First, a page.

SAN FRANCISCO (CBS SF) — The Barry Bonds jury completed its second day of deliberations Monday, with the eight-woman, four-man panel having yet to reach a verdict in the slugger’s perjury trial.
The jury halted deliberations around 3:45 p.m. Monday in federal court in San Francisco. Court officials said their discussions over Bonds’ fate would resume for a third day on Tuesday morning.
In a move some legal analysts thought was a good sign for the prosecution, jurors at one point Monday listened to a clerk read back the testimony of Bonds’ former personal shopper, Kathy Hoskins.
Hoskins testified that she witnessed the home run king’s personal trainer, Greg Anderson, inject the player in the navel at Bond’s house before a road trip during the 2002 season. She is the only person with eyewitness testimony to an injection.
One of the four perjury-related counts Bonds is charged with alleges he lied to a federal grand jury when he said no one but his doctor ever injected him with anything.
“This was very damaging testimony that contrasted starkly with his denials of steroid use that are the heart of this perjury case,” said legal observer Joshua Berman, a former prosecutor who is now a criminal defense attorney in Washington D.C.
The jurors had requested on Friday that they be allowed to hear Hoskins’ testimony again. Most of them scribbled notes when Hoskins’ testimony about the injection was read back.
It took more than an hour to for the whole transcript of Hoskins’ testimony to be read aloud. Bonds, wearing a dark suit, white shirt and blue tie, kept an eye on the jurors during portions of the reading — apparently trying to get a sense for which way they were leaning.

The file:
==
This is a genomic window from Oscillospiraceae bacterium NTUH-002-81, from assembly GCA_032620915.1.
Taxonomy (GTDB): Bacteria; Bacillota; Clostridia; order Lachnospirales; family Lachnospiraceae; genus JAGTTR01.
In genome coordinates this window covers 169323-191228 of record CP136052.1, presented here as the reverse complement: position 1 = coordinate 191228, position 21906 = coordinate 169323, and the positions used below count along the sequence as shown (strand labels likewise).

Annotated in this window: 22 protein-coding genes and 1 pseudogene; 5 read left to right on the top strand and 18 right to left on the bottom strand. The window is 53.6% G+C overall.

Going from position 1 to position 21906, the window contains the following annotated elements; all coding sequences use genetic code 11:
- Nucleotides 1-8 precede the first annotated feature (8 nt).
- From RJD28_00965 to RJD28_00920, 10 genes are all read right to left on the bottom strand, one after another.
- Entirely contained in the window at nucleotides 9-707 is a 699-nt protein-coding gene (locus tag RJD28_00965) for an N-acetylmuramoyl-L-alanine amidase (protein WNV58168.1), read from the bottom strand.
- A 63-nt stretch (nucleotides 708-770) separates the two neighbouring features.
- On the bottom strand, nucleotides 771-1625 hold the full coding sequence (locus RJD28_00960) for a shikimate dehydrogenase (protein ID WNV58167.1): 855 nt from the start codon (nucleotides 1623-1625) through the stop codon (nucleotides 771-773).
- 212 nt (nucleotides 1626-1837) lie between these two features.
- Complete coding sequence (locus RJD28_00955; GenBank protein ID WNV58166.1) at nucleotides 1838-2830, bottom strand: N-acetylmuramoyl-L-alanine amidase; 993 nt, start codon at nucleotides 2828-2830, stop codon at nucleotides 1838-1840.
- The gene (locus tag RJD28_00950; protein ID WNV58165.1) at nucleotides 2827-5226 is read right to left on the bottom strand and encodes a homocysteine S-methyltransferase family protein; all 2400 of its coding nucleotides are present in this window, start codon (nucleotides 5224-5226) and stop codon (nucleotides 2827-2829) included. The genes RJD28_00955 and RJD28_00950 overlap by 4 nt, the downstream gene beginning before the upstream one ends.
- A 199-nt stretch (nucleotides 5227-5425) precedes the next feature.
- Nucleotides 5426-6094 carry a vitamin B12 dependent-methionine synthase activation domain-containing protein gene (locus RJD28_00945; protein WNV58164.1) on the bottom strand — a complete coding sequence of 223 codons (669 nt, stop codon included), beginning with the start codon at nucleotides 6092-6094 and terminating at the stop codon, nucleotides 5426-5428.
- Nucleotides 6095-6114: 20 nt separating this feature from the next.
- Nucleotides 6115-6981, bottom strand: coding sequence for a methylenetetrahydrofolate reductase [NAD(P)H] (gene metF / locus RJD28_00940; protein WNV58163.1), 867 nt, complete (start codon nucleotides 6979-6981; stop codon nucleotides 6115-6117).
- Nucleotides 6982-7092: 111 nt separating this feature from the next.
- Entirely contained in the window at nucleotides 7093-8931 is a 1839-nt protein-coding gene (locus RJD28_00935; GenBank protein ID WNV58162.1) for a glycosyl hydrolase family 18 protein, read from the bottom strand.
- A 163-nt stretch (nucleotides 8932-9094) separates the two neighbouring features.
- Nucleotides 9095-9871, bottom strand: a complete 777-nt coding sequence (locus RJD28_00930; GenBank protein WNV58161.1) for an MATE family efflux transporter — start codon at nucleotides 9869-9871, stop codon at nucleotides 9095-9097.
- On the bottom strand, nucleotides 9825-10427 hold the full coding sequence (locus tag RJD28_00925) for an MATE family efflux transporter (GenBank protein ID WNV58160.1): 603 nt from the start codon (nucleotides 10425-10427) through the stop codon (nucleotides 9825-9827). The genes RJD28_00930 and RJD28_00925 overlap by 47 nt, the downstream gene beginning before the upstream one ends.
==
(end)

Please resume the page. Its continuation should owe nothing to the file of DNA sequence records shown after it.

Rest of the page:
However, it’s impossible to discern how many of the 12 jurors were focusing on that testimony and whether they feel the injection answer was material, or in layman’s terms, important, to the grand jury’s investigation. To convict Bonds of making a false statement, the jury must find both that what Bonds said was a lie and one that had an effect on the grand jury.
Anderson was jailed during the trial because he refused to testify. No witnesses said they personally saw Bonds receive drugs – Kathy Hoskins said she did not ask what was in the syringe Anderson used on Bonds.
Now 46, Bonds owns the major league records for most home runs in a season and a career.
The other counts against Bonds accuse him of lying to the grand jury in 2003 when he denied knowingly taking performance-enhancing drugs, and of obstructing justice.
Monday was the second day of deliberations and marked three weeks since the trial began.
The gap between closing arguments and verdict in the trial has grown longer than the gap between Bonds’ record-tying and record-breaking home runs in 2007. The former MVP broke Hank Aaron’s home run record on Aug. 7 when he hit No. 756, three days after matching Aaron.
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